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Results from the Federal Reserve's September meeting

Results from the Federal Reserve's September meeting

The Federal Open Market Committee wrapped up its sixth meeting of 2017 today, followed by a press conference with Federal Reserve Chair Janet Yellen. Investors kept a close eye on Yellen's announcements to learn what the committee decided about the federal funds rate, the Fed's balance sheet and what directions they may take in the future.

Here's what came of the September FOMC meeting:

Federal funds rate stays the same

As expected, the FOMC decided to keep interests rates unchanged at a range of 1 percent to 1.25 percent, according to the statement the Fed issued after the two-day meeting concluded. To give people an idea of what's to come, the FOMC releases the Summary of Economic Projections, which includes a "dot plot" that depicts where each member believes the interest rate should be in the near- and long-term.

The dot plot showed that the median member believes there will be another rate hike by the end of the year; most of the members' dots were placed in the 1.25-1.5 percent range, one notch up from where they are now, Business Insider reported.

Some experts wondered whether the recent damage incurred by Hurricanes Harvey, Irma and Maria would affect the Fed's decisions. The statement released answered these questions clearly: The Fed believes that, while the cost of gas and other supplies may increase in the short-term, the storms shouldn't impact the economy much in the medium-term. As such, the Fed likely won't make any policy changes based on these events.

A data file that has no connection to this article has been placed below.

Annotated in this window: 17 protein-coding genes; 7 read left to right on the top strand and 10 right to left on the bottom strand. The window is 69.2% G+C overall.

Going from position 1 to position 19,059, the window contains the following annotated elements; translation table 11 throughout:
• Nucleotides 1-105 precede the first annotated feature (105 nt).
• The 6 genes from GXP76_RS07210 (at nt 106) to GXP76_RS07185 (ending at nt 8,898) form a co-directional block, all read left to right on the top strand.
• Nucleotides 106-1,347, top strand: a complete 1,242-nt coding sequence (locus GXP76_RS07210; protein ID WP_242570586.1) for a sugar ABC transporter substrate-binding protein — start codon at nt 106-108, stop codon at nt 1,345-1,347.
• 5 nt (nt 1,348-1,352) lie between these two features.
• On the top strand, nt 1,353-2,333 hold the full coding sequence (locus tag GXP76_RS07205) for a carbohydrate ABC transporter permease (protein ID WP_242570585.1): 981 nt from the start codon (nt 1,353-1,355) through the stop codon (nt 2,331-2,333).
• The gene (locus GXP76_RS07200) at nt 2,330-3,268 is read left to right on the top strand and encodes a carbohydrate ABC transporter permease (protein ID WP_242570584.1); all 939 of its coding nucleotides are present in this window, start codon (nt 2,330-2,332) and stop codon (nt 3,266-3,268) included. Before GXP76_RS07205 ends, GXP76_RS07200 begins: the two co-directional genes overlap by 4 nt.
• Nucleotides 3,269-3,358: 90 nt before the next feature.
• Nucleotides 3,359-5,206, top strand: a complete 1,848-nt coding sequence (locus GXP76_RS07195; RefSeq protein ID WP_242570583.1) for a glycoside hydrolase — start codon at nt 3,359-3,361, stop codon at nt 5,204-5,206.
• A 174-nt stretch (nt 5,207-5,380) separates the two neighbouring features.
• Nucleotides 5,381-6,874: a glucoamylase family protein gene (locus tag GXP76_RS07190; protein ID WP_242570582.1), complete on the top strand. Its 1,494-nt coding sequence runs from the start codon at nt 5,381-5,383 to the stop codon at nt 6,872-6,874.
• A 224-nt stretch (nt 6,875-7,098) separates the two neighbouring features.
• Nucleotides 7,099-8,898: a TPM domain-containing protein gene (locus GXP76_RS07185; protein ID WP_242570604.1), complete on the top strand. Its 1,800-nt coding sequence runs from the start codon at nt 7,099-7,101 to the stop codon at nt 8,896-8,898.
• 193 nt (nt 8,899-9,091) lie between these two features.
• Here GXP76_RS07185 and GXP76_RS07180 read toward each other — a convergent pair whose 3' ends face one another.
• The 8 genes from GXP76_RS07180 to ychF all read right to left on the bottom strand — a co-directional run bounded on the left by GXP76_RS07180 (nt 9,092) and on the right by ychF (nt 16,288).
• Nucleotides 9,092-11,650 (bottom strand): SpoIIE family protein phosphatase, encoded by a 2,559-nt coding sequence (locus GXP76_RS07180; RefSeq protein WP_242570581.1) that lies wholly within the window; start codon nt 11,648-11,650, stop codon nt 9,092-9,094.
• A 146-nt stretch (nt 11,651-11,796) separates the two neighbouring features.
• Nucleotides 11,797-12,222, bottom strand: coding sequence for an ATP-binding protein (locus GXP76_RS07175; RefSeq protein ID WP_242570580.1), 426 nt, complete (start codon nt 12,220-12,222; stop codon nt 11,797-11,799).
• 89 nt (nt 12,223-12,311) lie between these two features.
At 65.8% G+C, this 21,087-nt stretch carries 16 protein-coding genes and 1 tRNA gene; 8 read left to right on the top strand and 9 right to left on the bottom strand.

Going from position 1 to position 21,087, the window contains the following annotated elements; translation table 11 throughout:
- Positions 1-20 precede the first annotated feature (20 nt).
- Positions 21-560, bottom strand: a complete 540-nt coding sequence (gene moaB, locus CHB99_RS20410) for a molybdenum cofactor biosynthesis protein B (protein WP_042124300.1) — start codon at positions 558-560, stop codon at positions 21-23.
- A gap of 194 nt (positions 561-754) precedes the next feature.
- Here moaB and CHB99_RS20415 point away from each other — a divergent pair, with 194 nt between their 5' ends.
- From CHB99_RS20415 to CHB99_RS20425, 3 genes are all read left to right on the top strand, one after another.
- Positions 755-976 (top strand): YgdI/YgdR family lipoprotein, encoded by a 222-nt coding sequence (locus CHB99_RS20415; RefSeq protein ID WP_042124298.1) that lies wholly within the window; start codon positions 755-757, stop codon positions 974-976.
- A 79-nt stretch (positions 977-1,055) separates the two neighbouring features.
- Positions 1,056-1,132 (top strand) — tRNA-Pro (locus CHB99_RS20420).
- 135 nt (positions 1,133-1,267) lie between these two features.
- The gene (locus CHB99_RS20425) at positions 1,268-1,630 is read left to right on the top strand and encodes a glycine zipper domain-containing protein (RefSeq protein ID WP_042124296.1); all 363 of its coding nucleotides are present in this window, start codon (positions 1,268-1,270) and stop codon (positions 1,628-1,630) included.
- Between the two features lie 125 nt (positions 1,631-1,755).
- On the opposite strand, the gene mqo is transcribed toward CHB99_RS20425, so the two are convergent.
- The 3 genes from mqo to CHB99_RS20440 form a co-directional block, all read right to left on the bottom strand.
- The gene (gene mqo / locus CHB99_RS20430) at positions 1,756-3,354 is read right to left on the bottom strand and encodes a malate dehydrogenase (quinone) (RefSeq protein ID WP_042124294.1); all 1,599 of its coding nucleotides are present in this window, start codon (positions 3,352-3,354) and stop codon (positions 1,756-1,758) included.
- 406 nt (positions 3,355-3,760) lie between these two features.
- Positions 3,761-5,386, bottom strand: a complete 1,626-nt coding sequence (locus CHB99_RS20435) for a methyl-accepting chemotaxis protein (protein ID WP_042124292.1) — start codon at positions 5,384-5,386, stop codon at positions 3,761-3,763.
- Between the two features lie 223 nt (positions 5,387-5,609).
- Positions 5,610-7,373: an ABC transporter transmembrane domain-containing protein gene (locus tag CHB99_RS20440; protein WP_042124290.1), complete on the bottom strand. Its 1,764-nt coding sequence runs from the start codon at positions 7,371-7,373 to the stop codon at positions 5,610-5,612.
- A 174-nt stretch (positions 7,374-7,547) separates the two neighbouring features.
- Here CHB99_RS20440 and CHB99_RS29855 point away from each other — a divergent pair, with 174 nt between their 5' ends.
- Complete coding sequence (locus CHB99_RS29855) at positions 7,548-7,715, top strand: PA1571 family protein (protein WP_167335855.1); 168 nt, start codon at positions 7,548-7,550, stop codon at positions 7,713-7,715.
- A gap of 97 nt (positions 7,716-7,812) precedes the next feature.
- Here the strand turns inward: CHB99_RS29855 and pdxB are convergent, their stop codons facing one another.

Balance sheet normalization to begin next month

The next order of business was the Fed's balance sheet, which today stands at $4.5 trillion. The balance grew so high out of an economic stimulus plan following the Great Recession, which consisted of buying large amounts of bonds and Treasuries. Now that the economy seems to be doing much better, the Fed has started to think about dialing back the program.

First announced earlier this year, investors have been champing at the bit to get more information. The choices the Fed makes on how to reduce its debts can have an impact on markets, Business Insider explained. As such, it's important to investors that they know what will happen, when. As of the July Fed meeting, details remained sparse.

"If they begin to let the balance sheet roll off in an aggressive way, that's taking money out of the system, and that would be negative for equities," Byron Wien, the vice chairman of Blackstone's private wealth solutions group, told Business Insider.

The Fed announced it would begin the normalization process in October. It will take a slow approach, choosing to not reinvest bonds as they mature rather than following the protocol that has been in place for years, which says that all bonds will automatically be reinvested upon maturation. By doing this, the bonds will no longer be on their balance sheet, which will slowly decrease.

To start, the Fed expects to shed $4 billion per month in mortgage securities and $6 billion per month in Treasuries. Each quarter this number will grow until it eventually reaches $20 billion per month in mortgage securities and $30 billion per month in Treasuries.

If you'd like to know how these changes may impact mortgage rates, reach out to The Federal Savings Bank.